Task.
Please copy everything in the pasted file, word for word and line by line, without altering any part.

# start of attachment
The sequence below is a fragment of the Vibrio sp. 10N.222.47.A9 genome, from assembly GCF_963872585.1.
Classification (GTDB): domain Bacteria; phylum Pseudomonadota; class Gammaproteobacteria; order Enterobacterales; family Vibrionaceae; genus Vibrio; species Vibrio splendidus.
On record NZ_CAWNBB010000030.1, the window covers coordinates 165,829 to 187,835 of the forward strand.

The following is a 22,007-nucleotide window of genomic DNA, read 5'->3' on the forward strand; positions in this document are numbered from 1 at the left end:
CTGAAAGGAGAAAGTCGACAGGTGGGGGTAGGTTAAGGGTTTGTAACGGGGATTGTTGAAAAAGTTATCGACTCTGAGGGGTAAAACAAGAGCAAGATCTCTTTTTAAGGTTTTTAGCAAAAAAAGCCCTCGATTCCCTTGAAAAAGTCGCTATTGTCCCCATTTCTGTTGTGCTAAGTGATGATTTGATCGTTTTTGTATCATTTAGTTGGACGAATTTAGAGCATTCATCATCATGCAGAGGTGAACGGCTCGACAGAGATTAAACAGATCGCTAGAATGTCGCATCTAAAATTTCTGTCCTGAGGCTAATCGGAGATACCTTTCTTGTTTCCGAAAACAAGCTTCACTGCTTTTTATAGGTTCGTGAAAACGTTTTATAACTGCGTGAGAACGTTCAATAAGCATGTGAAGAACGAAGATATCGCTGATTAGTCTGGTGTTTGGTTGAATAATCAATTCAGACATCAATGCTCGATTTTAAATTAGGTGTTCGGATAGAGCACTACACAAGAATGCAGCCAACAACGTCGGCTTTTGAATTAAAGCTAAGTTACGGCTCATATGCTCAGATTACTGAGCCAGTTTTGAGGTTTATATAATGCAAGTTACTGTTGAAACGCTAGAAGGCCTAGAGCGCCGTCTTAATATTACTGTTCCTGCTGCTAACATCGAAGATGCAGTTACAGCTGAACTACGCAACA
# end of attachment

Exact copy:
The sequence below is a fragment of the Vibrio sp. 10N.222.47.A9 genome, from assembly GCF_963872585.1.
Classification (GTDB): domain Bacteria; phylum Pseudomonadota; class Gammaproteobacteria; order Enterobacterales; family Vibrionaceae; genus Vibrio; species Vibrio splendidus.
On record NZ_CAWNBB010000030.1, the window covers coordinates 165,829 to 187,835 of the forward strand.

The following is a 22,007-nucleotide window of genomic DNA, read 5'->3' on the forward strand; positions in this document are numbered from 1 at the left end:
CTGAAAGGAGAAAGTCGACAGGTGGGGGTAGGTTAAGGGTTTGTAACGGGGATTGTTGAAAAAGTTATCGACTCTGAGGGGTAAAACAAGAGCAAGATCTCTTTTTAAGGTTTTTAGCAAAAAAAGCCCTCGATTCCCTTGAAAAAGTCGCTATTGTCCCCATTTCTGTTGTGCTAAGTGATGATTTGATCGTTTTTGTATCATTTAGTTGGACGAATTTAGAGCATTCATCATCATGCAGAGGTGAACGGCTCGACAGAGATTAAACAGATCGCTAGAATGTCGCATCTAAAATTTCTGTCCTGAGGCTAATCGGAGATACCTTTCTTGTTTCCGAAAACAAGCTTCACTGCTTTTTATAGGTTCGTGAAAACGTTTTATAACTGCGTGAGAACGTTCAATAAGCATGTGAAGAACGAAGATATCGCTGATTAGTCTGGTGTTTGGTTGAATAATCAATTCAGACATCAATGCTCGATTTTAAATTAGGTGTTCGGATAGAGCACTACACAAGAATGCAGCCAACAACGTCGGCTTTTGAATTAAAGCTAAGTTACGGCTCATATGCTCAGATTACTGAGCCAGTTTTGAGGTTTATATAATGCAAGTTACTGTTGAAACGCTAGAAGGCCTAGAGCGCCGTCTTAATATTACTGTTCCTGCTGCTAACATCGAAGATGCAGTTACAGCTGAACTACGCAACA